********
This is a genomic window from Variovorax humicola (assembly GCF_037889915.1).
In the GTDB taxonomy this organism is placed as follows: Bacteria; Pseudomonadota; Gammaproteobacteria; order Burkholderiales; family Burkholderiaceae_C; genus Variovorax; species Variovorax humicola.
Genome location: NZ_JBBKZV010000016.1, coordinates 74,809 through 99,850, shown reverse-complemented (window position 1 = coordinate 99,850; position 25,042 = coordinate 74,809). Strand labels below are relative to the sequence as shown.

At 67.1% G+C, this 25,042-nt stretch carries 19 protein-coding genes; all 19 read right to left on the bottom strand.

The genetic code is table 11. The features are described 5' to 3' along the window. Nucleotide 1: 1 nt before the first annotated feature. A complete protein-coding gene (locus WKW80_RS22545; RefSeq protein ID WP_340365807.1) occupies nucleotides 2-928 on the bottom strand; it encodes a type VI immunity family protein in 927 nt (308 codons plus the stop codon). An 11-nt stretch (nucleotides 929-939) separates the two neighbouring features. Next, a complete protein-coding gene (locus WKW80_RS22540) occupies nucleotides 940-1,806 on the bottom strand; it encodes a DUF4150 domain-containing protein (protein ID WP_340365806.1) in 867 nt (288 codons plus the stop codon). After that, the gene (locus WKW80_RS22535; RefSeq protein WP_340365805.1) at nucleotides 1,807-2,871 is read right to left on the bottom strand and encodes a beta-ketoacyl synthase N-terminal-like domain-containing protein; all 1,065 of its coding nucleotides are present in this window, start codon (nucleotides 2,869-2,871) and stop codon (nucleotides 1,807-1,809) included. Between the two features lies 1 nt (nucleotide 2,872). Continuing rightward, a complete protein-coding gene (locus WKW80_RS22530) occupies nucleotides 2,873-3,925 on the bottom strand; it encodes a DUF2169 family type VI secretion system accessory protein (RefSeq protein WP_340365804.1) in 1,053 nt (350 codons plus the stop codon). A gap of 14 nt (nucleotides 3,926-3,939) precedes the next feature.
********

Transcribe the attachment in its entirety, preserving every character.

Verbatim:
This is a genomic window from Variovorax humicola (assembly GCF_037889915.1).
In the GTDB taxonomy this organism is placed as follows: Bacteria; Pseudomonadota; Gammaproteobacteria; order Burkholderiales; family Burkholderiaceae_C; genus Variovorax; species Variovorax humicola.
Genome location: NZ_JBBKZV010000016.1, coordinates 74,809 through 99,850, shown reverse-complemented (window position 1 = coordinate 99,850; position 25,042 = coordinate 74,809). Strand labels below are relative to the sequence as shown.

At 67.1% G+C, this 25,042-nt stretch carries 19 protein-coding genes; all 19 read right to left on the bottom strand.

The genetic code is table 11. The features are described 5' to 3' along the window. Nucleotide 1: 1 nt before the first annotated feature. A complete protein-coding gene (locus WKW80_RS22545; RefSeq protein ID WP_340365807.1) occupies nucleotides 2-928 on the bottom strand; it encodes a type VI immunity family protein in 927 nt (308 codons plus the stop codon). An 11-nt stretch (nucleotides 929-939) separates the two neighbouring features. Next, a complete protein-coding gene (locus WKW80_RS22540) occupies nucleotides 940-1,806 on the bottom strand; it encodes a DUF4150 domain-containing protein (protein ID WP_340365806.1) in 867 nt (288 codons plus the stop codon). After that, the gene (locus WKW80_RS22535; RefSeq protein WP_340365805.1) at nucleotides 1,807-2,871 is read right to left on the bottom strand and encodes a beta-ketoacyl synthase N-terminal-like domain-containing protein; all 1,065 of its coding nucleotides are present in this window, start codon (nucleotides 2,869-2,871) and stop codon (nucleotides 1,807-1,809) included. Between the two features lies 1 nt (nucleotide 2,872). Continuing rightward, a complete protein-coding gene (locus WKW80_RS22530) occupies nucleotides 2,873-3,925 on the bottom strand; it encodes a DUF2169 family type VI secretion system accessory protein (RefSeq protein WP_340365804.1) in 1,053 nt (350 codons plus the stop codon). A gap of 14 nt (nucleotides 3,926-3,939) precedes the next feature.